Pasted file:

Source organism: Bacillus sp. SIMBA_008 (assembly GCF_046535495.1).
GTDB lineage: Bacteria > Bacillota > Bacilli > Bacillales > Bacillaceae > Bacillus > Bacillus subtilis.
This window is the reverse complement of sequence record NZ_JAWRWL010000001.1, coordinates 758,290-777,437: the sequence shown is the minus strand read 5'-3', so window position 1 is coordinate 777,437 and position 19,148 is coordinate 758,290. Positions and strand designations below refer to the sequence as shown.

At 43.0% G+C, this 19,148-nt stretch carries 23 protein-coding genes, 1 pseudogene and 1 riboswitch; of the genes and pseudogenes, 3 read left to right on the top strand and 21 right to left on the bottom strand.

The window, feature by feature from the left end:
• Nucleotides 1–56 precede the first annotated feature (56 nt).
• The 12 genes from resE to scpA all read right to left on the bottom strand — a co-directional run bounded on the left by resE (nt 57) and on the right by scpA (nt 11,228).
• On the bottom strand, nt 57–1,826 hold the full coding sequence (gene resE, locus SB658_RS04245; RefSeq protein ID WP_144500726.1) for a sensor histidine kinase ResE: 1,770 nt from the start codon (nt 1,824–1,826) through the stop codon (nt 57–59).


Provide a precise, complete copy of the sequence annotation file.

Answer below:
Source organism: Bacillus sp. SIMBA_008 (assembly GCF_046535495.1).
GTDB lineage: Bacteria > Bacillota > Bacilli > Bacillales > Bacillaceae > Bacillus > Bacillus subtilis.
This window is the reverse complement of sequence record NZ_JAWRWL010000001.1, coordinates 758,290-777,437: the sequence shown is the minus strand read 5'-3', so window position 1 is coordinate 777,437 and position 19,148 is coordinate 758,290. Positions and strand designations below refer to the sequence as shown.

At 43.0% G+C, this 19,148-nt stretch carries 23 protein-coding genes, 1 pseudogene and 1 riboswitch; of the genes and pseudogenes, 3 read left to right on the top strand and 21 right to left on the bottom strand.

The window, feature by feature from the left end:
• Nucleotides 1–56 precede the first annotated feature (56 nt).
• The 12 genes from resE to scpA all read right to left on the bottom strand — a co-directional run bounded on the left by resE (nt 57) and on the right by scpA (nt 11,228).
• On the bottom strand, nt 57–1,826 hold the full coding sequence (gene resE, locus SB658_RS04245; RefSeq protein ID WP_144500726.1) for a sensor histidine kinase ResE: 1,770 nt from the start codon (nt 1,824–1,826) through the stop codon (nt 57–59).